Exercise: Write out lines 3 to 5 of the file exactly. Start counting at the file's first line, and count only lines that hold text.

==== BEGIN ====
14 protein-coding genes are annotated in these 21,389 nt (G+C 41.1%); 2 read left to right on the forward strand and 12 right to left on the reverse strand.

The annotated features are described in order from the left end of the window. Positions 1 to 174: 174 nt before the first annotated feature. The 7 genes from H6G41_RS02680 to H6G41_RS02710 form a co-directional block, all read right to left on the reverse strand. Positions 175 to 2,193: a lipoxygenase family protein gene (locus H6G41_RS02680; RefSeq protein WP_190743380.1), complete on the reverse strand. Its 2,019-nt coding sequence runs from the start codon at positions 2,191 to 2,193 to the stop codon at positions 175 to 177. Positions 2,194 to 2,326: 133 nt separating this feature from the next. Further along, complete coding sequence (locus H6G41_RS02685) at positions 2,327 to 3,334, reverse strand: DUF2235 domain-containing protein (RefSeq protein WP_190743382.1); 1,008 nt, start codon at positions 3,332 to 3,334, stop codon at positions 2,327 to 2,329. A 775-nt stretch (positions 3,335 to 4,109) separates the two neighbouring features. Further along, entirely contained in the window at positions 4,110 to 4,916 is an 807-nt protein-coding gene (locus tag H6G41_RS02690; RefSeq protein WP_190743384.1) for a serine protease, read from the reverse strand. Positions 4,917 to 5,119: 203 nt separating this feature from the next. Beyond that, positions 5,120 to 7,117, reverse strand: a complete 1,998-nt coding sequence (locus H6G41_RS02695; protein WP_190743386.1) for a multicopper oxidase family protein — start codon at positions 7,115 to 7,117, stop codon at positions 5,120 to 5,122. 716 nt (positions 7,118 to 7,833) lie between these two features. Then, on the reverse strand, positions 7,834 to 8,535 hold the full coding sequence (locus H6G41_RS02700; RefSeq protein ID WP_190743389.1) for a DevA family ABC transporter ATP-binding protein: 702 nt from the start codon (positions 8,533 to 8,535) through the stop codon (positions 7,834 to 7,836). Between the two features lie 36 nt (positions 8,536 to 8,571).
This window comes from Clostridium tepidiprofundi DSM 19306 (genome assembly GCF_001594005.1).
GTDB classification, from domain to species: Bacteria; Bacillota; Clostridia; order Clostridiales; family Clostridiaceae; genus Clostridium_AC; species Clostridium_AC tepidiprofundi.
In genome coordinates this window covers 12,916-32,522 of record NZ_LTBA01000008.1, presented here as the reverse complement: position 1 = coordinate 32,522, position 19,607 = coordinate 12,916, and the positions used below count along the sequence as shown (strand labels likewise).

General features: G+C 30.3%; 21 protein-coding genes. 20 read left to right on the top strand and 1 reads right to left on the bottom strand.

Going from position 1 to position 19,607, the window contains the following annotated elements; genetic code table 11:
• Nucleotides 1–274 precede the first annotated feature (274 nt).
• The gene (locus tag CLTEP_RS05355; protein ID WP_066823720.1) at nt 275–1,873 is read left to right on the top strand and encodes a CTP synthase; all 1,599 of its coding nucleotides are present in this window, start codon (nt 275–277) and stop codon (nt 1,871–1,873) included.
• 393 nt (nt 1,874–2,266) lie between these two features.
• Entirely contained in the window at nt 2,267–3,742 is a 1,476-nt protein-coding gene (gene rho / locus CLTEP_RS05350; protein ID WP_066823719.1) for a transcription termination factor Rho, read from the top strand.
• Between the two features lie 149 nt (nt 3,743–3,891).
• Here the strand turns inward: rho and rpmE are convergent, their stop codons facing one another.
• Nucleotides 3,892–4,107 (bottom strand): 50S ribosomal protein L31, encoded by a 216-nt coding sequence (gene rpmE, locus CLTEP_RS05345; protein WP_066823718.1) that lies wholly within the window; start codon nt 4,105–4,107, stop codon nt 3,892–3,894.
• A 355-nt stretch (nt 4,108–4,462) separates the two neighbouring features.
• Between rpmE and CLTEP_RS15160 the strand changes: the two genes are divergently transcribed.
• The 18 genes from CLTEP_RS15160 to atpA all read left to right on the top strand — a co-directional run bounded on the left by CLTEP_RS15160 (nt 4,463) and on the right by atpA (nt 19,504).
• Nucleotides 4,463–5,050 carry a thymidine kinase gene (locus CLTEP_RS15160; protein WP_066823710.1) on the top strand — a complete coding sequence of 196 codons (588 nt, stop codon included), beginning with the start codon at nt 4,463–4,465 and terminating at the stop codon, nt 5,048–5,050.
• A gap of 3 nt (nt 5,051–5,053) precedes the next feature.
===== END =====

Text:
This window comes from Clostridium tepidiprofundi DSM 19306 (genome assembly GCF_001594005.1).
GTDB classification, from domain to species: Bacteria; Bacillota; Clostridia; order Clostridiales; family Clostridiaceae; genus Clostridium_AC; species Clostridium_AC tepidiprofundi.
In genome coordinates this window covers 12,916-32,522 of record NZ_LTBA01000008.1, presented here as the reverse complement: position 1 = coordinate 32,522, position 19,607 = coordinate 12,916, and the positions used below count along the sequence as shown (strand labels likewise).